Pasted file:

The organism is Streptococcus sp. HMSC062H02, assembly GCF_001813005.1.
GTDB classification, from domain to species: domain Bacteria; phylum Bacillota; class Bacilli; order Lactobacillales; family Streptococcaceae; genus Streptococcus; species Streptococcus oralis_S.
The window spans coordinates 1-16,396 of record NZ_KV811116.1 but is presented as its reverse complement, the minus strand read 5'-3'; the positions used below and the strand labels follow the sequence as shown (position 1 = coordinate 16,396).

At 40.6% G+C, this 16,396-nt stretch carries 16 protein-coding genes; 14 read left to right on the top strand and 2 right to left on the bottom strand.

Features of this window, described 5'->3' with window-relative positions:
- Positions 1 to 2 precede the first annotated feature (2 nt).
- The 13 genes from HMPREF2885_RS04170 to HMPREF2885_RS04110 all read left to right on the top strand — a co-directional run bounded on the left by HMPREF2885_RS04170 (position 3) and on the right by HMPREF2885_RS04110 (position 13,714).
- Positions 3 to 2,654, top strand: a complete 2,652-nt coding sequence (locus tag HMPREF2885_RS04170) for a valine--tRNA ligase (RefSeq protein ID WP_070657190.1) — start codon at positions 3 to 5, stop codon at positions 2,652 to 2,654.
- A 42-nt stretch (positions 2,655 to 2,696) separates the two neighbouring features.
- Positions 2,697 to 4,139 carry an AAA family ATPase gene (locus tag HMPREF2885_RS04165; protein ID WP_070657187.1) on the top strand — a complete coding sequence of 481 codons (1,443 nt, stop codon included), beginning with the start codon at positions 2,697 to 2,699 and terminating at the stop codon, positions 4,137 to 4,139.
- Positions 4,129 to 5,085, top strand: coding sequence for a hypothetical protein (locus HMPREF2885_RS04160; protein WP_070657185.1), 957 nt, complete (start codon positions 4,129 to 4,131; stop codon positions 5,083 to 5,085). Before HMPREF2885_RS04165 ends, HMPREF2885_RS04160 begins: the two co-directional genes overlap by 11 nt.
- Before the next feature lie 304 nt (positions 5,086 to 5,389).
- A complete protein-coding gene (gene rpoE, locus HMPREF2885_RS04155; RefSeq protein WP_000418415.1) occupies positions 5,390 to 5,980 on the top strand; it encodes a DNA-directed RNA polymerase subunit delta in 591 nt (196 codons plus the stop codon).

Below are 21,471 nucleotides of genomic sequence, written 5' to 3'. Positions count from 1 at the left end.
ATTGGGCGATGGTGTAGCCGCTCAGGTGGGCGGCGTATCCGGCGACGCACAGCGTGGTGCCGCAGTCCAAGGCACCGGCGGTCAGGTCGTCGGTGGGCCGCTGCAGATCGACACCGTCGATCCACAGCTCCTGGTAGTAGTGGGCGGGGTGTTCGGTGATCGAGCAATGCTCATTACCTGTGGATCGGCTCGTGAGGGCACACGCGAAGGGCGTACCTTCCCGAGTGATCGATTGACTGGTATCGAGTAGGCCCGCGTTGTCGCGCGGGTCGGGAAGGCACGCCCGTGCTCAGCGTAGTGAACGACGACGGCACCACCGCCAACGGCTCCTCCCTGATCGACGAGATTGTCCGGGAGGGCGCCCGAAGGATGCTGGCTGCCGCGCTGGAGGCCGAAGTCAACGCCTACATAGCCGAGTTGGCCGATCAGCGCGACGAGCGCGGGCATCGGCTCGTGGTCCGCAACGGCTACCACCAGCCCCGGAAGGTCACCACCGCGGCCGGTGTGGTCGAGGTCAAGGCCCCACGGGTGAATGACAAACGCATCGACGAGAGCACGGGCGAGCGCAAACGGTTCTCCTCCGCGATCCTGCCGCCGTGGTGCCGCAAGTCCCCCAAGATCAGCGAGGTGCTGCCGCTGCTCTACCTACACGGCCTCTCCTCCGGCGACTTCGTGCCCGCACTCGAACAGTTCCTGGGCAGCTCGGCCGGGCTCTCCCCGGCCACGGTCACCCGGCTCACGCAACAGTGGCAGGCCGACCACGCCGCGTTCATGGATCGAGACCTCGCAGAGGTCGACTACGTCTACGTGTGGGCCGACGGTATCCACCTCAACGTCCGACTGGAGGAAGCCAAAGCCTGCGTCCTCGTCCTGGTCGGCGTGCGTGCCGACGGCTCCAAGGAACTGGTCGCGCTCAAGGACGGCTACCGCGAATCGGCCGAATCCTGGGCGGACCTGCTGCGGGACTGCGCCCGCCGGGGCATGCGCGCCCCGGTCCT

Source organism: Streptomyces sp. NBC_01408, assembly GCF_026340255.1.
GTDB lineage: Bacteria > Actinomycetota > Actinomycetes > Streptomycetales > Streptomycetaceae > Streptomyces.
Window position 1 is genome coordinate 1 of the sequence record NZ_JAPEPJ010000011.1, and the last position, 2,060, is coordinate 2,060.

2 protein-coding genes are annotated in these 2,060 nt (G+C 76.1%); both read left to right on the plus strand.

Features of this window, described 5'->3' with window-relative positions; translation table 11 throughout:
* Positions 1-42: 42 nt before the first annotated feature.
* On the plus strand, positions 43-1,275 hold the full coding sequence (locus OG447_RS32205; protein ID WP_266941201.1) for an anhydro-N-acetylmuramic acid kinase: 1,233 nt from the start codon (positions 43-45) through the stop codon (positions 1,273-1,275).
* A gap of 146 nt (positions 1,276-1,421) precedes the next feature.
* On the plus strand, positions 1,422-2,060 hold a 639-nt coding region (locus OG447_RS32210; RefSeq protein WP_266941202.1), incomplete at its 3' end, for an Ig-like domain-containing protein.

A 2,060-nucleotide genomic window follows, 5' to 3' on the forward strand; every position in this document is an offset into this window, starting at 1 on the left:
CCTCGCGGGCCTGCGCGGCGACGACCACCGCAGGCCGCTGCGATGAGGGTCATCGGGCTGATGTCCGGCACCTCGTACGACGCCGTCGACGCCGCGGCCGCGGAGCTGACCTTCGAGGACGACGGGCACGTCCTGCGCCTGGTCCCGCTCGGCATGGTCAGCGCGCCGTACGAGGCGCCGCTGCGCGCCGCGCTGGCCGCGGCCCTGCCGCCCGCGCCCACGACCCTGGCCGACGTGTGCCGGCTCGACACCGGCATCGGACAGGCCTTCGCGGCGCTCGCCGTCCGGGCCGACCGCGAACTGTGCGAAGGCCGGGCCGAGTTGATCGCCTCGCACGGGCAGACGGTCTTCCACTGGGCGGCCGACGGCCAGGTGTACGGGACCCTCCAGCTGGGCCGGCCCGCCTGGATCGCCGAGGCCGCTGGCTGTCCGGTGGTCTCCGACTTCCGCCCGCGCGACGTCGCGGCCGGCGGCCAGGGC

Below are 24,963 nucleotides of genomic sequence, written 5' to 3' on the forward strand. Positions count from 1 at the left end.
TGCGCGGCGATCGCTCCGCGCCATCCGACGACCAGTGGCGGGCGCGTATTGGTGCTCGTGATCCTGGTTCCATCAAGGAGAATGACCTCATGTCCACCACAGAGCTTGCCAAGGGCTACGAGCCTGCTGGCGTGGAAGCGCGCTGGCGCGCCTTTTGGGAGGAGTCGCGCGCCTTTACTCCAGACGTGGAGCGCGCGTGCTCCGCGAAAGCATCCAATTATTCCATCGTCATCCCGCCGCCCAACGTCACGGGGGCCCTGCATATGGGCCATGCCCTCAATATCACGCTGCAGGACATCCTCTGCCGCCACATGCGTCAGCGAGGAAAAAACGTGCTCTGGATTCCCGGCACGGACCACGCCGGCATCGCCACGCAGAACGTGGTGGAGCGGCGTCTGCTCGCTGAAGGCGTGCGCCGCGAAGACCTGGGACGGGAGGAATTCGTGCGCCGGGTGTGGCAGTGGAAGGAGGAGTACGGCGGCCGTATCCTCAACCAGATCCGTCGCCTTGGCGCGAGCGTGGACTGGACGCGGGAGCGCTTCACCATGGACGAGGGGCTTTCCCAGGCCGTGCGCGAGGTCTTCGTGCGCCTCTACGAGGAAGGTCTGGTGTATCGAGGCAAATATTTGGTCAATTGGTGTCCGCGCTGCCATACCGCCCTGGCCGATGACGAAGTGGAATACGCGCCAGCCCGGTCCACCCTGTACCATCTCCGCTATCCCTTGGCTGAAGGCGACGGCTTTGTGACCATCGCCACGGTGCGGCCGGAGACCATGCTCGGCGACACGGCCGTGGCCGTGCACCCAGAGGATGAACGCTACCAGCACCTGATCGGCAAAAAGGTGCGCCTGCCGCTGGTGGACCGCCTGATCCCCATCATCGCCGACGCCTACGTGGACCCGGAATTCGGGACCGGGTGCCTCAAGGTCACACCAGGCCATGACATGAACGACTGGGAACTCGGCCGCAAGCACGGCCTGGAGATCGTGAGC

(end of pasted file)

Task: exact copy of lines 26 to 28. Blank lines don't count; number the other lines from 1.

CCTCGCGGGCCTGCGCGGCGACGACCACCGCAGGCCGCTGCGATGAGGGTCATCGGGCTGATGTCCGGCACCTCGTACGACGCCGTCGACGCCGCGGCCGCGGAGCTGACCTTCGAGGACGACGGGCACGTCCTGCGCCTGGTCCCGCTCGGCATGGTCAGCGCGCCGTACGAGGCGCCGCTGCGCGCCGCGCTGGCCGCGGCCCTGCCGCCCGCGCCCACGACCCTGGCCGACGTGTGCCGGCTCGACACCGGCATCGGACAGGCCTTCGCGGCGCTCGCCGTCCGGGCCGACCGCGAACTGTGCGAAGGCCGGGCCGAGTTGATCGCCTCGCACGGGCAGACGGTCTTCCACTGGGCGGCCGACGGCCAGGTGTACGGGACCCTCCAGCTGGGCCGGCCCGCCTGGATCGCCGAGGCCGCTGGCTGTCCGGTGGTCTCCGACTTCCGCCCGCGCGACGTCGCGGCCGGCGGCCAGGGC

Below are 24,963 nucleotides of genomic sequence, written 5' to 3' on the forward strand. Positions count from 1 at the left end.
TGCGCGGCGATCGCTCCGCGCCATCCGACGACCAGTGGCGGGCGCGTATTGGTGCTCGTGATCCTGGTTCCATCAAGGAGAATGACCTCATGTCCACCACAGAGCTTGCCAAGGGCTACGAGCCTGCTGGCGTGGAAGCGCGCTGGCGCGCCTTTTGGGAGGAGTCGCGCGCCTTTACTCCAGACGTGGAGCGCGCGTGCTCCGCGAAAGCATCCAATTATTCCATCGTCATCCCGCCGCCCAACGTCACGGGGGCCCTGCATATGGGCCATGCCCTCAATATCACGCTGCAGGACATCCTCTGCCGCCACATGCGTCAGCGAGGAAAAAACGTGCTCTGGATTCCCGGCACGGACCACGCCGGCATCGCCACGCAGAACGTGGTGGAGCGGCGTCTGCTCGCTGAAGGCGTGCGCCGCGAAGACCTGGGACGGGAGGAATTCGTGCGCCGGGTGTGGCAGTGGAAGGAGGAGTACGGCGGCCGTATCCTCAACCAGATCCGTCGCCTTGGCGCGAGCGTGGACTGGACGCGGGAGCGCTTCACCATGGACGAGGGGCTTTCCCAGGCCGTGCGCGAGGTCTTCGTGCGCCTCTACGAGGAAGGTCTGGTGTATCGAGGCAAATATTTGGTCAATTGGTGTCCGCGCTGCCATACCGCCCTGGCCGATGACGAAGTGGAATACGCGCCAGCCCGGTCCACCCTGTACCATCTCCGCTATCCCTTGGCTGAAGGCGACGGCTTTGTGACCATCGCCACGGTGCGGCCGGAGACCATGCTCGGCGACACGGCCGTGGCCGTGCACCCAGAGGATGAACGCTACCAGCACCTGATCGGCAAAAAGGTGCGCCTGCCGCTGGTGGACCGCCTGATCCCCATCATCGCCGACGCCTACGTGGACCCGGAATTCGGGACCGGGTGCCTCAAGGTCACACCAGGCCATGACATGAACGACTGGGAACTCGGCCGCAAGCACGGCCTGGAGATCGTGAGC